Fox Retains Major League TV Rights

NEW YORK Fox has renewed its Major League Baseball television rights deal through 2013, expanding its Saturday baseball telecasts, keeping the All-Star Game and the World Series, and retaining the American and National League Championship Series in alternating years.

MLB is still negotiating with unnamed networks for the ALCS and NLCS games in the other alternating years, with NBC and CBS both said to be interested.

Fox will pay about $250 million per year for its new package, considerably less than the $415 million per year it paid under its previous deal, but it gave up the American and National League Divisional Series games, in addition to the ALCS and NLCS games in alternating years.

MLB will make up those dollars in a package it sold to Turner Broadcasting System, although the amount paid on that deal was unclear. Some sources said it could be in the $150 million range.

The ALDS and NLDS games were picked up by Turner, which plans to air all of those games on its TBS cable network. If there are overlapping games, Turner’s TNT will pick up some of the telecasts. TBS also gets 26 regular season Sunday afternoon games, a new package created by MLB. Those games will be exclusive to TBS and blacked out in local markets.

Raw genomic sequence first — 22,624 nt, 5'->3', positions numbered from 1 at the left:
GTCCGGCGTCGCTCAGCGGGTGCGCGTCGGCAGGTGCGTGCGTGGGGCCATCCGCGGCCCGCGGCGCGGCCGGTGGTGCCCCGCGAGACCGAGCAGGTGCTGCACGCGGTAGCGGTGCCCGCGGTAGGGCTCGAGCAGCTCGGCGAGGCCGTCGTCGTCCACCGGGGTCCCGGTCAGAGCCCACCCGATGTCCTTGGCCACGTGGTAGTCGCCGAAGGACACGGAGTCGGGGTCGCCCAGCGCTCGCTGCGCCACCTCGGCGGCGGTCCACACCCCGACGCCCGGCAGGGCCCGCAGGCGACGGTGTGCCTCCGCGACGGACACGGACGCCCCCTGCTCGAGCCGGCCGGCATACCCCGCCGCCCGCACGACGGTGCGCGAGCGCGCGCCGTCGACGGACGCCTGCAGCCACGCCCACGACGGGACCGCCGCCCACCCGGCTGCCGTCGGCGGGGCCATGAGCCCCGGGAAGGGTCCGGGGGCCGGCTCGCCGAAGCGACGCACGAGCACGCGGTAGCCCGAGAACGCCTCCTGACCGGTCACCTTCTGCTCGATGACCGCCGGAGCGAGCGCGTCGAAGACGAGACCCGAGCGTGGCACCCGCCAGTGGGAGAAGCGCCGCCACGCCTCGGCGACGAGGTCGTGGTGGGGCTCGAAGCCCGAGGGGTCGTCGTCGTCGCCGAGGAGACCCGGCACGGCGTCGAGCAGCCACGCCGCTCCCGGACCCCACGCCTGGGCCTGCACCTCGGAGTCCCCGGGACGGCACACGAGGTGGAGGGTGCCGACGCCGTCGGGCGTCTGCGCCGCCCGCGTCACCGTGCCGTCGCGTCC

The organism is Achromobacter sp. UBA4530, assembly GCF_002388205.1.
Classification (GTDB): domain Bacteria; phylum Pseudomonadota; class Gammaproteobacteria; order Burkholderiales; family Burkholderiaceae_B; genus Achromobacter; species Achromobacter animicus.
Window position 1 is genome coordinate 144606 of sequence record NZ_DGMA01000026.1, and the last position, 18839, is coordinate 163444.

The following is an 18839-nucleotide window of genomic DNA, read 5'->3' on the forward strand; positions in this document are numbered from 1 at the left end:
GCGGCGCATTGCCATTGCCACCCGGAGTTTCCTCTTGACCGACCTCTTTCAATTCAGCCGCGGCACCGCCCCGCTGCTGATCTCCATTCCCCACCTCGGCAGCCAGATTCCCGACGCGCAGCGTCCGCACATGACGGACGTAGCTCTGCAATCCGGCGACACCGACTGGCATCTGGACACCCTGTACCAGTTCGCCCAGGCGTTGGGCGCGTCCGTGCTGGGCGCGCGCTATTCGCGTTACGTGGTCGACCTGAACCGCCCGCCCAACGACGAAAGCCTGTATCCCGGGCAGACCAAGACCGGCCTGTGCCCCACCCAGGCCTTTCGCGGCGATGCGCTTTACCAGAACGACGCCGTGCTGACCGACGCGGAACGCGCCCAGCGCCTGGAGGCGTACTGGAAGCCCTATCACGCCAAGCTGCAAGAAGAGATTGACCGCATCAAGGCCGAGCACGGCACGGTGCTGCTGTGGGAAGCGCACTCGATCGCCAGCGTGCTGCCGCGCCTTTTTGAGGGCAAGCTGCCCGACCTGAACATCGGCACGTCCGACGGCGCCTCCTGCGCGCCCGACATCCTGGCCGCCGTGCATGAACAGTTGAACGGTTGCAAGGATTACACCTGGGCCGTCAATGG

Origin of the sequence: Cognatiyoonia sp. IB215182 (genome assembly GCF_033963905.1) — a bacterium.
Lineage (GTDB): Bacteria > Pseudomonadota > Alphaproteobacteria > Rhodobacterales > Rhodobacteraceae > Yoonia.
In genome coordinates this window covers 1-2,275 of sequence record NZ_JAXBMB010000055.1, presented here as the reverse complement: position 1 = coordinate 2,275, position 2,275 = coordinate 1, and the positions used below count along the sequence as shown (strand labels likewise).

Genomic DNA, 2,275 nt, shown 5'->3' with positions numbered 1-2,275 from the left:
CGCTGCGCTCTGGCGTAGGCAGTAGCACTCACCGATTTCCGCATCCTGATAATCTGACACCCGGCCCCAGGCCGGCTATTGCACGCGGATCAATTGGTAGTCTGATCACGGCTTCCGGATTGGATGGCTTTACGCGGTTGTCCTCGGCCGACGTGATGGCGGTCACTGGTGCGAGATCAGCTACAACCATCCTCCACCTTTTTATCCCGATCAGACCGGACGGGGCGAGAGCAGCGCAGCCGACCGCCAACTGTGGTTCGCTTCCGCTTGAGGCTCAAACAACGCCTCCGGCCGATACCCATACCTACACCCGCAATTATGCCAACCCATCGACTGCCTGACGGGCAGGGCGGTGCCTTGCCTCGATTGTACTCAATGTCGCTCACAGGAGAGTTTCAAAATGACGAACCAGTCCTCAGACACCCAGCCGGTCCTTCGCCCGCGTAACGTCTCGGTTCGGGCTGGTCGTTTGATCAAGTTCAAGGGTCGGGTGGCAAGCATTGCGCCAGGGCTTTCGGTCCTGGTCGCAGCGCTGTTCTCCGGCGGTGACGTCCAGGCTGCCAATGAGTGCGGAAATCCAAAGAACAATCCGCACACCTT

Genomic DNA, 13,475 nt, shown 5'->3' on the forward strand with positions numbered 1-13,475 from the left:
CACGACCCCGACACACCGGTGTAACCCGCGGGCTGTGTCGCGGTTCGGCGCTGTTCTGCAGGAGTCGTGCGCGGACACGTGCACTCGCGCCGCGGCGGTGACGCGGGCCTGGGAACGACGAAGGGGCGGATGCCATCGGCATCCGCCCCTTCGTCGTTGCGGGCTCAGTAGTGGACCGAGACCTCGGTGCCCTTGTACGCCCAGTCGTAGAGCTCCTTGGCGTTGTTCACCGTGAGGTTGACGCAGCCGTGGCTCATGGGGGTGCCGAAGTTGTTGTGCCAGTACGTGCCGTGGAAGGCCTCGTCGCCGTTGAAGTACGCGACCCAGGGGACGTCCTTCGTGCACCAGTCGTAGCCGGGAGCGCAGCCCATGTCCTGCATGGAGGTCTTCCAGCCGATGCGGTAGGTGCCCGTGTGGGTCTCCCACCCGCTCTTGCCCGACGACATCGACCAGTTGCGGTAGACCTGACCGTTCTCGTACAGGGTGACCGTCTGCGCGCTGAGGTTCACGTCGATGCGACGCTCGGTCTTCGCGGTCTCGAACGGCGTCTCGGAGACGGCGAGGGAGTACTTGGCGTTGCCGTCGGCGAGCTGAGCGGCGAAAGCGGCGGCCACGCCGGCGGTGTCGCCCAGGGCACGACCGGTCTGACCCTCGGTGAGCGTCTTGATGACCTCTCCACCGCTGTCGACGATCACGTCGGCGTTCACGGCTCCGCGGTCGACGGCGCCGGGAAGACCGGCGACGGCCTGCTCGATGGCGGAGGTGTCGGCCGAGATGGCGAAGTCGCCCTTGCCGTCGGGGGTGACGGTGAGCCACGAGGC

This new deal dissolves the current Turner contract with MLB that allowed TBS to carry regular season Atlanta Braves games nationally. Under the new deal, TBS will air 70 Braves games nationally in 2007, then beginning in 2008 through 2013, TBS will air 45 games on WTBS in Atlanta only.

In 2007, Turner will start airing the MLB All-Star Game selection show, which aired on ESPN under the current rights deal.

Under the new agreement, Fox will air ALCS games in 2007, 2009, 2011 and 2013, and NLCS games in 2008, 2010 and 2012.

MLB commissioner Bud Selig did not say which networks he is negotiating with for the other league championship games in those alternating years. “There is an enormous amount of interest,” he said, and MLB hopes to announce a deal “in a short period of time.”

Selig called Fox “a wonderful partner” that has “demonstrated a great commitment to the game, “and we are delighted to continue our excellent relationship.”

Fox passed on the divisional series games because of lower ratings and because airing so many games during the month of October was disrupting its prime-time entertainment schedule. Mediaweek last October was first to report that Fox was contemplating dropping those games.

ESPN, which last year renewed its regular season baseball package with MLB for $295 million per year, which includes its exclusive Sunday night baseball game, was outbid by Turner for the divisional games, and is not expected to make a serious bid for the remaining ALCS and NLCS games, which MLB would rather see on a broadcast network.

This story updates an item posted yesterday with MLB confirmation and additional details.